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Thursday, January 05, 2006 | Upcoming theater, music and film events:

THEATER

A tragic tradition. Big muscles and a sharp sword may have made Ajax one of the mightiest heroes of the Trojan War, but they didn’t do much for his mental stability. Forgotten by society, misunderstood by his allies and betrayed by his own pride, Ajax resorts to treachery and finally, suicide, to cope with the fast pace of social change in ancient Greece. Replace the prize of Achilles’ armor with a purple heart and a government paycheck, and Ajax could easily be a shell-shocked veteran of a modern war, looking to a society that’s turned its back for an explanation of the horrors he endured in its name. Sophocles’ tragic take on the myth of the war hero spans a few thousands years under the smart, socially conscious direction of 6th@Penn. “Ajax” plays at 8 p.m., Thursdays through Saturdays and at 2 p.m. Sundays, through Feb. 5, at 3704 6th Ave., Hillcrest. Info: (619) 688-9210 or www.sixthatpenn.com.

More theater:

-Robert Louis Stevenson’s macabre tale of the mind’s dark secrets gets a musical makeover as the California Youth Conservatory Theatre performs “Jekyll & Hyde: The Musical.” Plays at 7:30 p.m. Tuesdays through Thursdays, 8 p.m. Fridays and Saturdays, and 2 p.m. Saturdays and Sundays, through Jan. 15. Info: (619) 544-1000 or www.cyctheatre.com.

– Guests of the “Twelfth Night” festival will partake in a final holiday hurrah, donning costumes on the official last night of the Christmas season to help recreate the revelry of the Renaissance. Irish fiddling, bawdy singing, traditional games and comic plays performed by Marlowe’s Shadowe provide a cultural excuse for one more night of excessive feasting and drinking. The event runs from 4 p.m. to 10 p.m., Jan. 7, at the La Mesa Women’s Center, 5220 Wilson St., La Mesa. Info: (858) 292-6083 or www.mlhdesigns.com/12thnight.html.

– It may lack the refinement of Shakespearean comedy, but we guarantee that all ages will be present to catch hilarious ventriloquist Lynn Trimble and his puppet sidekicks perform “Giddy Up Cowboys!” Runs 10 and 11:30 a.m., Wednesday through Friday and 11 a.m., 1 and 2:30 p.m. Saturday and Sunday, Jan. 11-15, at the Marie Hitchcock Puppet Theater, 2125 Park Blvd., Balboa Park. Info: (619) 544-9203 or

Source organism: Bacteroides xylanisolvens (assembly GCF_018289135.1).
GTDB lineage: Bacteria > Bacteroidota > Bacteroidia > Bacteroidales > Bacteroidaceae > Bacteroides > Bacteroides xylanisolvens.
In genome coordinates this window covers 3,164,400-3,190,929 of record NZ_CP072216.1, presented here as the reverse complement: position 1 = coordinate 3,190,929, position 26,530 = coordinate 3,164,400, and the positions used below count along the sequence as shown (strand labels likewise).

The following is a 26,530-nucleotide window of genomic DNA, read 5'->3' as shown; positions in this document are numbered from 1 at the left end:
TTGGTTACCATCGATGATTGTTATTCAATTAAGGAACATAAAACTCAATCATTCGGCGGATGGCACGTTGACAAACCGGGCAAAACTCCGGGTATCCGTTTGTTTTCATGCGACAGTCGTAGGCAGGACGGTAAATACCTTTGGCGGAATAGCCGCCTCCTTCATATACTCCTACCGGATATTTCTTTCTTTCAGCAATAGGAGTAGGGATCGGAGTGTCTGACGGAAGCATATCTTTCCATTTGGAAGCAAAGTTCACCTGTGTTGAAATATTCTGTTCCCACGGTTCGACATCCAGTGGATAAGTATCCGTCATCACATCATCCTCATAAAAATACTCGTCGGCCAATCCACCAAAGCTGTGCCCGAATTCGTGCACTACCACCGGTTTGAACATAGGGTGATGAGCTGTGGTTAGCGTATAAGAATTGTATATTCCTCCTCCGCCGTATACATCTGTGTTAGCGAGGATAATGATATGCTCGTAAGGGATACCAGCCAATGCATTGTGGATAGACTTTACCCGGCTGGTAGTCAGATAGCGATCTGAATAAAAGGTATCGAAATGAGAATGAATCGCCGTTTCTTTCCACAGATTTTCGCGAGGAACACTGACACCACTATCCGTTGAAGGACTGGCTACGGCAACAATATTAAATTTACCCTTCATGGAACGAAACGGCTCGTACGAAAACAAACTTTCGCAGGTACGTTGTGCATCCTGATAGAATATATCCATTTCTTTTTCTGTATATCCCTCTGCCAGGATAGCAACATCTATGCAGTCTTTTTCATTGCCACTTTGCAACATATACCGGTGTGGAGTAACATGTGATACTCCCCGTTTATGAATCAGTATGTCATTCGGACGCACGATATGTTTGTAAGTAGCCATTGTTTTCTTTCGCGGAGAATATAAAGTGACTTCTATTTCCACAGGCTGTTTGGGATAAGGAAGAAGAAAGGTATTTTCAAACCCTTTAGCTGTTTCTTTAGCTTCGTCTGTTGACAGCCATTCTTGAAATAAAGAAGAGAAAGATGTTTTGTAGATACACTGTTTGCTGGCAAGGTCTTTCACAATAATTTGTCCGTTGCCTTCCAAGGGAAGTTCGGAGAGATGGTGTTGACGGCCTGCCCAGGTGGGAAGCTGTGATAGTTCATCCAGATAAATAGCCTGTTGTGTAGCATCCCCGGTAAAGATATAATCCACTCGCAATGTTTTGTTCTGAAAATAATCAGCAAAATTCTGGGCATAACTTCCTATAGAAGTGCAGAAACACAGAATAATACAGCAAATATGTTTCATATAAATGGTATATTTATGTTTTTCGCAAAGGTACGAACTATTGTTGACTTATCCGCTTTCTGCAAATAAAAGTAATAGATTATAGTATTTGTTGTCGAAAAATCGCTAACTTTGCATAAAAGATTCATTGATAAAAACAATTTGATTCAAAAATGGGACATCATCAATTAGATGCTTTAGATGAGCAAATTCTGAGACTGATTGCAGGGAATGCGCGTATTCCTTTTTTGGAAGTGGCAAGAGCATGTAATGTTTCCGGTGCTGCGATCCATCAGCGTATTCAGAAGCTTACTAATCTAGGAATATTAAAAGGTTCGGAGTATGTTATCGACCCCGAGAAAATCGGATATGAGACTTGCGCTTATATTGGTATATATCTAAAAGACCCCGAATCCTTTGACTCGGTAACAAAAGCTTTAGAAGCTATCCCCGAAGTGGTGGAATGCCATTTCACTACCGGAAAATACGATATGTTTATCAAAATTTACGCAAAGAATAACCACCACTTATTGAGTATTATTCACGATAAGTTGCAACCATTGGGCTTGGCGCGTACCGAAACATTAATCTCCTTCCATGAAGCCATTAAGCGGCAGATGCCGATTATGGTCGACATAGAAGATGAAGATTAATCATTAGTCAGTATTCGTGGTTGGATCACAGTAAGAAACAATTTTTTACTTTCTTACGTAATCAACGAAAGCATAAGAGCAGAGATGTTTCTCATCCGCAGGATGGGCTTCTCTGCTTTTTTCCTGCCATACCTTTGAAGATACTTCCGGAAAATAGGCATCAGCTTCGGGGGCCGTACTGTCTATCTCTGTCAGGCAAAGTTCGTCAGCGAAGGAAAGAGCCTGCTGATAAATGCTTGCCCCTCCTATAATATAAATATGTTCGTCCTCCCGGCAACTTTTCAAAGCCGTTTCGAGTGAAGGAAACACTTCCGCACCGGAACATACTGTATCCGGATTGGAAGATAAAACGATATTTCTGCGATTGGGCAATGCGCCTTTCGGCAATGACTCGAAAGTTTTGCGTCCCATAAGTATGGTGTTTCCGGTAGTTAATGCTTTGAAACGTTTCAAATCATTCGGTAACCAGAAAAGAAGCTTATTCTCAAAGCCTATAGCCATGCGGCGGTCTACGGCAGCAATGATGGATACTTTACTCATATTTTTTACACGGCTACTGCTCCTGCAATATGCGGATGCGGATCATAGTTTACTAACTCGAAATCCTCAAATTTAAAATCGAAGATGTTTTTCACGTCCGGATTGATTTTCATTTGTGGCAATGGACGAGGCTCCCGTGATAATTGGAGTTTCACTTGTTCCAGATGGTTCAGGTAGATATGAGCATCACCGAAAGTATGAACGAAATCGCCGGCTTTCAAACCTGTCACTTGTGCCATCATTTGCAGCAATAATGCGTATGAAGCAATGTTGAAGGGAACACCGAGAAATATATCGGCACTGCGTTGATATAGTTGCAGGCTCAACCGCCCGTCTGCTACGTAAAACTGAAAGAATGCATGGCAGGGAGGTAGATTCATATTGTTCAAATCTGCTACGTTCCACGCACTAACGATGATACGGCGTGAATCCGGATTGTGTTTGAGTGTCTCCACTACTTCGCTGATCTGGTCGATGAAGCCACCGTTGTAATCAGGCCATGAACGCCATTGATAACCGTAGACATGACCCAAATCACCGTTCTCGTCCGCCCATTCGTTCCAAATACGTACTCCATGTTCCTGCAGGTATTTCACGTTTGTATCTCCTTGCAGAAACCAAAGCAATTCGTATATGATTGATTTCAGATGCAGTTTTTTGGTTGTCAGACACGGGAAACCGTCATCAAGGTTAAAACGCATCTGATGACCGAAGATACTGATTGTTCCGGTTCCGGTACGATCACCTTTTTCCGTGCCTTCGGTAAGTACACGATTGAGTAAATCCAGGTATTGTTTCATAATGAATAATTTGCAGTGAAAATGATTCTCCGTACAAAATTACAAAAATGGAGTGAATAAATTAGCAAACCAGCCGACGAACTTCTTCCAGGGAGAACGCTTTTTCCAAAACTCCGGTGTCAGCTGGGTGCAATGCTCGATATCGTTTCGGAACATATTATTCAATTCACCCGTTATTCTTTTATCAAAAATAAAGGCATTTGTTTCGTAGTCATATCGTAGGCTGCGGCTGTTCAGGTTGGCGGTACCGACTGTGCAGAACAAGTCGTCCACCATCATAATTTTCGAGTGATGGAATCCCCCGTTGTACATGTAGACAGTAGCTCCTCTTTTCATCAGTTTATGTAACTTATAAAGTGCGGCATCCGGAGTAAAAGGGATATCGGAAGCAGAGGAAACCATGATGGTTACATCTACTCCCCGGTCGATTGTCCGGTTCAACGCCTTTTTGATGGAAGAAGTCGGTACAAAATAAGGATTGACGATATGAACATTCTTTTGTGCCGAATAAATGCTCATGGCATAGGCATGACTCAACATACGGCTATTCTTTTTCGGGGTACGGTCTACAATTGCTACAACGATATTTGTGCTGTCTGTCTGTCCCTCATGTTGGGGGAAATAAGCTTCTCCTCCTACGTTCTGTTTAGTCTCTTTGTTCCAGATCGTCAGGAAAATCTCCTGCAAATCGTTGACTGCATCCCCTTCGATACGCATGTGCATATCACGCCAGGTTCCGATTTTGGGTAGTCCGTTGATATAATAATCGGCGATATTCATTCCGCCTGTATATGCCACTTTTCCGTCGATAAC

MUSIC

And the beat slows down. And so now we get the Winter Blues. Sadly, that’s not a music festival but a chronic condition: the music scene’s almost gone into hibernation, leaving paltry pickings for early January eardrum engagements. Some dates that rate regardless:

– The music of saxophonist, composer and Coltrane protégé Wayne Shorter with Boston saxman Brian Levy and his quintet, 8 p.m. Friday, Jan. 6 at Dizzy’s San Diego, 344 Seventh Ave., downtown. $15/$10 students.

– Los Lobos can rock the corrido. The Latin-American roots rockers perform their latest full-length, “Kiko and the Lavender Moon,” 8 p.m. Friday, Jan. 6 at House of Blues, 1055 Fifth Ave., downtown. $33-36.

– Southern California punk got it right with The Adolescents, whose acidic, garage-teen ganders reveal today’s bop-tart punk-pop to be as exceptional as a tract home. Reunited and touring again, these boys tow music history behind their bus. 7 p.m. Saturday, Jan. 7 at SOMA, 2250 Sports Arena Blvd. $10.

– Winter also brings Salsa Sundays at the Belly Up Tavern, where the rhythms of San Diego’s Orquestra Primo can while away the monotony (and slim pickings) of January. 7 p.m. Sunday, Jan. 8 at the Belly Up Tavern, 143 S. Cedros Ave., Solana Beach. $10. (IP)

FILM

Before Bollywood. This trilogy traces the life of a Bengali boy named Apu, as he journeys from childhood in a rural tribe to adulthood in the city of Calcutta. Made in the 1950’s, the films garnered international attention and created the spark necessary for the then-tiny Indian film industry to grow. The films have now been restored and include digital remixing of Shankar’s original soundtrack. The first installment, “Pather Panchali,” begins tonight with an introduction to young Apu and his family. The second and third installments follow on Thursday, Jan. 12 and Thursday, Jan. 19. All shows play at 7 p.m. at the Museum of Photographic Arts, 1649 El Prado, in Balboa Park. Info: (619) 238-7559 or www.mopa.org.

More films:

– “Negroes With Guns: Rob Williams and Black Power” screens at the Central Library. The documentary takes a look at black radicalism and resistance and features interviews with historian Clayborn Carson and Williams’ wife, Mabel. Plays at 2 p.m., Sunday, Jan. 8, at the Central Library, 820 E St., downtown. Info: (619) 236-5800 or www.sandiego.gov.

– Central Library’s free film series continues with the romantic comedy “Frankie and Johnny are Married.” The low-budget film features Michael Pressman and his real-life wife, Lisa Chess as a married couple struggling to save their marriage while working on a theatrical production in L.A. Plays at 6:30 p.m. Monday, Jan. 9. Central Library, 820 E St., downtown. Info: (619) 236-5800 or www.sandiego.gov.

– Maxed out on Fridays? Spend the evening sitting back and watching an IMAX film. “Fridays at the Fleet” presents four IMAX films for your viewing pleasure. Friday, Jan. 6 you can see “Wild California” at 6 p.m., “Ring of Fire” at 7 p.m.,”Mystic India” at 8 p.m. and “Mystery of the Nile” at 9 p.m. A different selection of films is offered each Friday at the Reuben H. Fleet Science Center, 1875 El Prado, in Balboa Park. Info: (619) 238-1233 or

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